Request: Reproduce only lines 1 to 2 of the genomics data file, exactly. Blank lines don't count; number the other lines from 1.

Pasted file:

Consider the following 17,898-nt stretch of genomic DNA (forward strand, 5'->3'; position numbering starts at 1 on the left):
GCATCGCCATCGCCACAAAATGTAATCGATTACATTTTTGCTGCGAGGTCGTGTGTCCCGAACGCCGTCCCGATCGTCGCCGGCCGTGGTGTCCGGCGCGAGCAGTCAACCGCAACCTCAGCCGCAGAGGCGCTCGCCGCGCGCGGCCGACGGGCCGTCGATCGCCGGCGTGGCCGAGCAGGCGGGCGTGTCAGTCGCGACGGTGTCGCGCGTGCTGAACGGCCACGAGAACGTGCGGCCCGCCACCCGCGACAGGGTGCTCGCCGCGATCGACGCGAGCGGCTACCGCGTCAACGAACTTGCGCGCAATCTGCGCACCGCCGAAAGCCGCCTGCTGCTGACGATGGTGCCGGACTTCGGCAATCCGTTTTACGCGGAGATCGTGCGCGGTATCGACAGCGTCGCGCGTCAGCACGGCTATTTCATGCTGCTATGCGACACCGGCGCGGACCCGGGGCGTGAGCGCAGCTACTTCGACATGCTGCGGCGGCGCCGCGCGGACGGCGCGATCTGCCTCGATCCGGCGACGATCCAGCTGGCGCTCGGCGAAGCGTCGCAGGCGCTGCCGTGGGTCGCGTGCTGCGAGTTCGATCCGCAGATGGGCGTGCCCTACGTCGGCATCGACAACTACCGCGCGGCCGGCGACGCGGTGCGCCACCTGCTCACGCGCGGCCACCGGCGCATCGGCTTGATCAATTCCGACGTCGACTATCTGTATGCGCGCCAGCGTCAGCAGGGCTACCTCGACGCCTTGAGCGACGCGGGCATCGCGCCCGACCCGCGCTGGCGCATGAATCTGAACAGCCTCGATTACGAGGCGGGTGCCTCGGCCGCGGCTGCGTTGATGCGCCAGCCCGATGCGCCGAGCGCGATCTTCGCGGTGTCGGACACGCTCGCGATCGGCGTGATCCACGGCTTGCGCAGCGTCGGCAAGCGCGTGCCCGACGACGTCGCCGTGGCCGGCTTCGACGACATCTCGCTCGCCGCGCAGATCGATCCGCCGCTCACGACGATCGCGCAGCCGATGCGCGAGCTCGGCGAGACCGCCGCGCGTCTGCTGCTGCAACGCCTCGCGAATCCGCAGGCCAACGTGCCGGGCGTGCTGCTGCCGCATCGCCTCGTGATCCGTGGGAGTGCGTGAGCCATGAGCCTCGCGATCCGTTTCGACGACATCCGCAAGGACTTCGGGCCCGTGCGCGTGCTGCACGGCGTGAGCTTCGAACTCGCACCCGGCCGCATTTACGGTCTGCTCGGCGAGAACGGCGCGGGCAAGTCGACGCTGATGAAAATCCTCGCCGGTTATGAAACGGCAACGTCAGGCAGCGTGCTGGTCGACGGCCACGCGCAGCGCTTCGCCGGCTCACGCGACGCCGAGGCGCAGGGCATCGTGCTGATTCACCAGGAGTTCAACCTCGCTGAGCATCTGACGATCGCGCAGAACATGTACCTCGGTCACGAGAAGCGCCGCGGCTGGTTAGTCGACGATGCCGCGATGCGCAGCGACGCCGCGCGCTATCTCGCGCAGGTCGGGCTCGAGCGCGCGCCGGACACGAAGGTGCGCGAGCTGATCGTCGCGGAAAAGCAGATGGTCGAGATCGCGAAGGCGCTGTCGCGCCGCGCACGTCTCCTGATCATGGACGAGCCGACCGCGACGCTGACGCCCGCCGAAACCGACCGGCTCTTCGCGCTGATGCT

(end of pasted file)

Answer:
Consider the following 17,898-nt stretch of genomic DNA (forward strand, 5'->3'; position numbering starts at 1 on the left):
GCATCGCCATCGCCACAAAATGTAATCGATTACATTTTTGCTGCGAGGTCGTGTGTCCCGAACGCCGTCCCGATCGTCGCCGGCCGTGGTGTCCGGCGCGAGCAGTCAACCGCAACCTCAGCCGCAGAGGCGCTCGCCGCGCGCGGCCGACGGGCCGTCGATCGCCGGCGTGGCCGAGCAGGCGGGCGTGTCAGTCGCGACGGTGTCGCGCGTGCTGAACGGCCACGAGAACGTGCGGCCCGCCACCCGCGACAGGGTGCTCGCCGCGATCGACGCGAGCGGCTACCGCGTCAACGAACTTGCGCGCAATCTGCGCACCGCCGAAAGCCGCCTGCTGCTGACGATGGTGCCGGACTTCGGCAATCCGTTTTACGCGGAGATCGTGCGCGGTATCGACAGCGTCGCGCGTCAGCACGGCTATTTCATGCTGCTATGCGACACCGGCGCGGACCCGGGGCGTGAGCGCAGCTACTTCGACATGCTGCGGCGGCGCCGCGCGGACGGCGCGATCTGCCTCGATCCGGCGACGATCCAGCTGGCGCTCGGCGAAGCGTCGCAGGCGCTGCCGTGGGTCGCGTGCTGCGAGTTCGATCCGCAGATGGGCGTGCCCTACGTCGGCATCGACAACTACCGCGCGGCCGGCGACGCGGTGCGCCACCTGCTCACGCGCGGCCACCGGCGCATCGGCTTGATCAATTCCGACGTCGACTATCTGTATGCGCGCCAGCGTCAGCAGGGCTACCTCGACGCCTTGAGCGACGCGGGCATCGCGCCCGACCCGCGCTGGCGCATGAATCTGAACAGCCTCGATTACGAGGCGGGTGCCTCGGCCGCGGCTGCGTTGATGCGCCAGCCCGATGCGCCGAGCGCGATCTTCGCGGTGTCGGACACGCTCGCGATCGGCGTGATCCACGGCTTGCGCAGCGTCGGCAAGCGCGTGCCCGACGACGTCGCCGTGGCCGGCTTCGACGACATCTCGCTCGCCGCGCAGATCGATCCGCCGCTCACGACGATCGCGCAGCCGATGCGCGAGCTCGGCGAGACCGCCGCGCGTCTGCTGCTGCAACGCCTCGCGAATCCGCAGGCCAACGTGCCGGGCGTGCTGCTGCCGCATCGCCTCGTGATCCGTGGGAGTGCGTGAGCCATGAGCCTCGCGATCCGTTTCGACGACATCCGCAAGGACTTCGGGCCCGTGCGCGTGCTGCACGGCGTGAGCTTCGAACTCGCACCCGGCCGCATTTACGGTCTGCTCGGCGAGAACGGCGCGGGCAAGTCGACGCTGATGAAAATCCTCGCCGGTTATGAAACGGCAACGTCAGGCAGCGTGCTGGTCGACGGCCACGCGCAGCGCTTCGCCGGCTCACGCGACGCCGAGGCGCAGGGCATCGTGCTGATTCACCAGGAGTTCAACCTCGCTGAGCATCTGACGATCGCGCAGAACATGTACCTCGGTCACGAGAAGCGCCGCGGCTGGTTAGTCGACGATGCCGCGATGCGCAGCGACGCCGCGCGCTATCTCGCGCAGGTCGGGCTCGAGCGCGCGCCGGACACGAAGGTGCGCGAGCTGATCGTCGCGGAAAAGCAGATGGTCGAGATCGCGAAGGCGCTGTCGCGCCGCGCACGTCTCCTGATCATGGACGAGCCGACCGCGACGCTGACGCCCGCCGAAACCGACCGGCTCTTCGCGCTGATGCT